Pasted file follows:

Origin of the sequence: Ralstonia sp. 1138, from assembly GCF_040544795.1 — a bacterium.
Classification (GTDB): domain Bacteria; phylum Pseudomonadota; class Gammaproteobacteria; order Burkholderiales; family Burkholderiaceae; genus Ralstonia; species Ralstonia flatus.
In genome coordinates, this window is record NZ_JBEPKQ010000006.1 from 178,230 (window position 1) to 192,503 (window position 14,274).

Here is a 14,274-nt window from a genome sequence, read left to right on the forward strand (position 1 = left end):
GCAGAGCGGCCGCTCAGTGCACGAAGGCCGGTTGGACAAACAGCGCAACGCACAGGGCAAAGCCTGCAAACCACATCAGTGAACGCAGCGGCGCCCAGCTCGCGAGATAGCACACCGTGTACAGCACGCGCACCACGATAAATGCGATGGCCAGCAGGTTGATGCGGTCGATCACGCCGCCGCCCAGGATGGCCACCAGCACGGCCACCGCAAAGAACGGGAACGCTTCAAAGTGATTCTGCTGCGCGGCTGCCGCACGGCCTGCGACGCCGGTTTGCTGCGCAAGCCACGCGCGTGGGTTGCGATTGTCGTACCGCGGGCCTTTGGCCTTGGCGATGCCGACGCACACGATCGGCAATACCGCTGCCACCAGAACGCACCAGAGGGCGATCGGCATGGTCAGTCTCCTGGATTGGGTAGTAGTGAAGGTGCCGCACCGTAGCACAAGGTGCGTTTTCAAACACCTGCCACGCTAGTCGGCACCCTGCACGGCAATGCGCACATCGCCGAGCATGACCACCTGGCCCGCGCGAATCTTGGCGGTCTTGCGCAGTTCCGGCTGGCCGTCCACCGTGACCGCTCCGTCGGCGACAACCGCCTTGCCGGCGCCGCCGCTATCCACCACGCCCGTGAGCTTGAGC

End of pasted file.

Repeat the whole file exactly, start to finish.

Origin of the sequence: Ralstonia sp. 1138, from assembly GCF_040544795.1 — a bacterium.
Classification (GTDB): domain Bacteria; phylum Pseudomonadota; class Gammaproteobacteria; order Burkholderiales; family Burkholderiaceae; genus Ralstonia; species Ralstonia flatus.
In genome coordinates, this window is record NZ_JBEPKQ010000006.1 from 178,230 (window position 1) to 192,503 (window position 14,274).

Here is a 14,274-nt window from a genome sequence, read left to right on the forward strand (position 1 = left end):
GCAGAGCGGCCGCTCAGTGCACGAAGGCCGGTTGGACAAACAGCGCAACGCACAGGGCAAAGCCTGCAAACCACATCAGTGAACGCAGCGGCGCCCAGCTCGCGAGATAGCACACCGTGTACAGCACGCGCACCACGATAAATGCGATGGCCAGCAGGTTGATGCGGTCGATCACGCCGCCGCCCAGGATGGCCACCAGCACGGCCACCGCAAAGAACGGGAACGCTTCAAAGTGATTCTGCTGCGCGGCTGCCGCACGGCCTGCGACGCCGGTTTGCTGCGCAAGCCACGCGCGTGGGTTGCGATTGTCGTACCGCGGGCCTTTGGCCTTGGCGATGCCGACGCACACGATCGGCAATACCGCTGCCACCAGAACGCACCAGAGGGCGATCGGCATGGTCAGTCTCCTGGATTGGGTAGTAGTGAAGGTGCCGCACCGTAGCACAAGGTGCGTTTTCAAACACCTGCCACGCTAGTCGGCACCCTGCACGGCAATGCGCACATCGCCGAGCATGACCACCTGGCCCGCGCGAATCTTGGCGGTCTTGCGCAGTTCCGGCTGGCCGTCCACCGTGACCGCTCCGTCGGCGACAACCGCCTTGCCGGCGCCGCCGCTATCCACCACGCCCGTGAGCTTGAGC